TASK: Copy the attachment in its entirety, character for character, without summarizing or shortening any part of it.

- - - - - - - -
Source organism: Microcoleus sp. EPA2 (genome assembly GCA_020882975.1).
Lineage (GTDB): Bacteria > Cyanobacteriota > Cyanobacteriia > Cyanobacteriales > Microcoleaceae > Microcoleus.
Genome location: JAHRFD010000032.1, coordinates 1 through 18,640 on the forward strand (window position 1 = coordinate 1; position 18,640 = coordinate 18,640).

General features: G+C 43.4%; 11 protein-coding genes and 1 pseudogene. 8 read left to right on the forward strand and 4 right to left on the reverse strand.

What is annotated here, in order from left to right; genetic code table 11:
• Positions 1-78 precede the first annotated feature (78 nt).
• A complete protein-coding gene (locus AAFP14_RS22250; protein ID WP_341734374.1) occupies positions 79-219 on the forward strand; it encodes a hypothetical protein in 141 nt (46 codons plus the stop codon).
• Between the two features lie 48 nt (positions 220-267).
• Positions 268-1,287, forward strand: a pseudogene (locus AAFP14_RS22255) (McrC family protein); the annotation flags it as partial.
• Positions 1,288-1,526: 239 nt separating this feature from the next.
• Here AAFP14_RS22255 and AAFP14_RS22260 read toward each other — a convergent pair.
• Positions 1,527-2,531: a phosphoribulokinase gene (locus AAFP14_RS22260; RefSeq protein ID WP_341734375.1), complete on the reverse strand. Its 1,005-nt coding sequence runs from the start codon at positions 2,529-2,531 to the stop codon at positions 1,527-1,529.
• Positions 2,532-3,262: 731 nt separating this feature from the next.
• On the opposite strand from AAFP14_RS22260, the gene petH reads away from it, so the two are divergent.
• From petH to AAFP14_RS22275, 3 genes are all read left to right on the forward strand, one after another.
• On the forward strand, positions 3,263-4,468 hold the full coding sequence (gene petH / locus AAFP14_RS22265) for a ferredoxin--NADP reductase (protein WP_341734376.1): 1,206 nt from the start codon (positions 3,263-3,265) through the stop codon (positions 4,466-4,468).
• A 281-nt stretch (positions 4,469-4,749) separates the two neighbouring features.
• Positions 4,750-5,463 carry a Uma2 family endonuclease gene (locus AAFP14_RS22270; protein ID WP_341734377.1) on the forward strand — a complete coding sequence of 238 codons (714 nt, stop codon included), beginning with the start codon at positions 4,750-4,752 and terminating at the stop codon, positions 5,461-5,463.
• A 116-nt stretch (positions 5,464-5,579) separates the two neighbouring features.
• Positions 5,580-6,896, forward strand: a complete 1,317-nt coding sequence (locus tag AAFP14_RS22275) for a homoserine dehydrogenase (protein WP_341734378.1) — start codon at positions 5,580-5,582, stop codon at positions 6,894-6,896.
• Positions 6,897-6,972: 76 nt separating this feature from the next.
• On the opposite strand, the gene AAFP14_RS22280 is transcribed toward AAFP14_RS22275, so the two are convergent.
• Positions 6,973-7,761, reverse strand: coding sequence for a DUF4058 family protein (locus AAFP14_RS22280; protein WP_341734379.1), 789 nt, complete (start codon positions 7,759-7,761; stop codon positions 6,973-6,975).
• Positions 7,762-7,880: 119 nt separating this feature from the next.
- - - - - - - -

Source organism: Microcoleus sp. EPA2 (genome assembly GCA_020882975.1).
Lineage (GTDB): Bacteria > Cyanobacteriota > Cyanobacteriia > Cyanobacteriales > Microcoleaceae > Microcoleus.
Genome location: JAHRFD010000032.1, coordinates 1 through 18,640 on the forward strand (window position 1 = coordinate 1; position 18,640 = coordinate 18,640).

General features: G+C 43.4%; 11 protein-coding genes and 1 pseudogene. 8 read left to right on the forward strand and 4 right to left on the reverse strand.

What is annotated here, in order from left to right; genetic code table 11:
• Positions 1-78 precede the first annotated feature (78 nt).
• A complete protein-coding gene (locus AAFP14_RS22250; protein ID WP_341734374.1) occupies positions 79-219 on the forward strand; it encodes a hypothetical protein in 141 nt (46 codons plus the stop codon).
• Between the two features lie 48 nt (positions 220-267).
• Positions 268-1,287, forward strand: a pseudogene (locus AAFP14_RS22255) (McrC family protein); the annotation flags it as partial.
• Positions 1,288-1,526: 239 nt separating this feature from the next.
• Here AAFP14_RS22255 and AAFP14_RS22260 read toward each other — a convergent pair.
• Positions 1,527-2,531: a phosphoribulokinase gene (locus AAFP14_RS22260; RefSeq protein ID WP_341734375.1), complete on the reverse strand. Its 1,005-nt coding sequence runs from the start codon at positions 2,529-2,531 to the stop codon at positions 1,527-1,529.
• Positions 2,532-3,262: 731 nt separating this feature from the next.
• On the opposite strand from AAFP14_RS22260, the gene petH reads away from it, so the two are divergent.
• From petH to AAFP14_RS22275, 3 genes are all read left to right on the forward strand, one after another.
• On the forward strand, positions 3,263-4,468 hold the full coding sequence (gene petH / locus AAFP14_RS22265) for a ferredoxin--NADP reductase (protein WP_341734376.1): 1,206 nt from the start codon (positions 3,263-3,265) through the stop codon (positions 4,466-4,468).
• A 281-nt stretch (positions 4,469-4,749) separates the two neighbouring features.
• Positions 4,750-5,463 carry a Uma2 family endonuclease gene (locus AAFP14_RS22270; protein ID WP_341734377.1) on the forward strand — a complete coding sequence of 238 codons (714 nt, stop codon included), beginning with the start codon at positions 4,750-4,752 and terminating at the stop codon, positions 5,461-5,463.
• A 116-nt stretch (positions 5,464-5,579) separates the two neighbouring features.
• Positions 5,580-6,896, forward strand: a complete 1,317-nt coding sequence (locus tag AAFP14_RS22275) for a homoserine dehydrogenase (protein WP_341734378.1) — start codon at positions 5,580-5,582, stop codon at positions 6,894-6,896.
• Positions 6,897-6,972: 76 nt separating this feature from the next.
• On the opposite strand, the gene AAFP14_RS22280 is transcribed toward AAFP14_RS22275, so the two are convergent.
• Positions 6,973-7,761, reverse strand: coding sequence for a DUF4058 family protein (locus AAFP14_RS22280; protein WP_341734379.1), 789 nt, complete (start codon positions 7,759-7,761; stop codon positions 6,973-6,975).
• Positions 7,762-7,880: 119 nt separating this feature from the next.